qua est intemerata fides, Tantorum; miserere animi non digna ferentis. 144
quæ His lachrymis vitam damus, et miserescimus ultrò. Ipse viro primus manicas atque arctą levari
146. Priamus ipse priVincla jubet Priamus; dictisque ita fatur amicis : mus jubet Quisquis es, amissos hinc jam obliviscere Graios. Noster eris : mihique hæc edissere vera roganti : 149 Quò molem hanc immanis equi statuêre ? quis auctor ? Quidve petunt ? quæ relligio ? aut quæ machina belli ? 151. Quæ religio est Dixerat. Ille, dolis instructus et arte Pelasgâ,
in eo Sustulit exutas vinclis ad sidera palmas :
NOTES. 130. Et, tulere quæ: they permitted (were 138. Natos : in the sense of liberos. Excontent to have) what every one feared to optatum : dear-greatly beloved. himself, to be turned to the destruction of 139. Quos illi fors: whom they, perhaps, one unhappy being. Tulere conversa : sim- will demand for punishment on account of ply for converterunt, says Heyne.
my escape; and will expiate this fault of 133. Salsæ fruges : the salted cakes. This mine by the death of those innocents. cake was made of bran, or meal, mixed with Here the poet alludes to an ancient law salt, and called mola. They sprinkled it among the Romans, which subjected chilupon the head of the victim, i he fire of the dren to suffer for some particular crimes, altar, and upon the sacrificing knife. The committed against the state by their parents. ceremony was called immolatio: hence the 143. Intemerata : inviolable-pure-holý. verb iminolare came to signify, to sacrifice Laborum : sufferings. in general. Vittæ : these were fillets of white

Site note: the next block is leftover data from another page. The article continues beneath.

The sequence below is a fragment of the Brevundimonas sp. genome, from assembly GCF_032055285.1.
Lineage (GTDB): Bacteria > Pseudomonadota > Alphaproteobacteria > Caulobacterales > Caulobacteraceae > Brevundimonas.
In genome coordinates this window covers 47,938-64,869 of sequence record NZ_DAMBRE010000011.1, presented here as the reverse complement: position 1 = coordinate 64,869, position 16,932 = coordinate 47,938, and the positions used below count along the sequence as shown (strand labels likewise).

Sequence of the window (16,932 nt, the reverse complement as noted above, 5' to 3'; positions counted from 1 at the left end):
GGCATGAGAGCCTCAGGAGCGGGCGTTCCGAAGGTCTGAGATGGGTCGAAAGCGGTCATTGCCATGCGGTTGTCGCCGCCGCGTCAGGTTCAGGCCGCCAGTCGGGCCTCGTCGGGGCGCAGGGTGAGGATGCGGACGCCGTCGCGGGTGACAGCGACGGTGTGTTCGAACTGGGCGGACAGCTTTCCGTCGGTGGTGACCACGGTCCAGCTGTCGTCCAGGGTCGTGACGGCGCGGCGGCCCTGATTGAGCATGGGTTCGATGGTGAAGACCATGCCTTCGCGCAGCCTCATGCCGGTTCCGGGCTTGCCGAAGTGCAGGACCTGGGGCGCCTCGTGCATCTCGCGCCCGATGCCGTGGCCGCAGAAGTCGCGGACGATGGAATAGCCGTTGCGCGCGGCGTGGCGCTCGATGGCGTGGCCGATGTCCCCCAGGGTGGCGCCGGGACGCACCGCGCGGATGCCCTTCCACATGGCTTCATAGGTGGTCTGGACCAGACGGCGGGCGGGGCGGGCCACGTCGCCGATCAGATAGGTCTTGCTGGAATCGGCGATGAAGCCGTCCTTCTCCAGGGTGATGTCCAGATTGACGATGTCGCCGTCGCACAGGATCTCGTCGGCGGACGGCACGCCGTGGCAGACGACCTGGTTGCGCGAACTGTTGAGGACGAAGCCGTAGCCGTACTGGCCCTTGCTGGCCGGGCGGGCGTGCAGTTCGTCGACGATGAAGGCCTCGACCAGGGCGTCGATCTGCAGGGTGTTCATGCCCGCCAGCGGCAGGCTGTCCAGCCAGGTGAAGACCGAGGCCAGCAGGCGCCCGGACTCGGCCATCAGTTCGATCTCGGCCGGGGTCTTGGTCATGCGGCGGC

144. Animi : animus, the soul, is here wool, with which the temples of the victim, used by meton. for the man, viz. Sinon.and also the priest, and statues of the gods, Pity me bearing such undeserved, or unmewere bound.
rited treatment. Non digna : in the sense 134. Rupi vincula. The victims were of indigna. loose and unbound when they were brought 146. Manicas: hand-cuffs. Arcta vincle: forward to the altar. But even so, it is not tight cords. probable that Sinon could have made his
149. Edissere: declare-speak. Vera : escape from the guards and spectators, that
truth. would accompany him. By rupi vincula, we may understand that he broke the pri
150. Quò statuere: for what purpose did son in which he was confined against the they erect this mass of a huge horse? Who day of sacrifice, and made his escape. Any
was the author of it? The following interthing that binds, holds, or restrains another, rogatories, as Mr. Davidson observes, are may be called vinculum. Eripui: rescued elliptical. They are thus supplied : Quid or delivered.
petunt? What do they intend? Is it to 135. Delituique obscurus: and I lay con
fulfil some duty of religion? If it be so, cealed or hid. Lacu. Lacus here ineans a
qua religio? What duty or motive of relifen, or marshy ground. Ulva: weeds, or gion led to it? Or is it an engine of war? rushes.
If so, quæ machina belli? What engine of 137. Anliquam : dear country; or anli
war is it? quam may be used in the sense of veterem, 153. Exutas vinclis : free from cords or pristinam.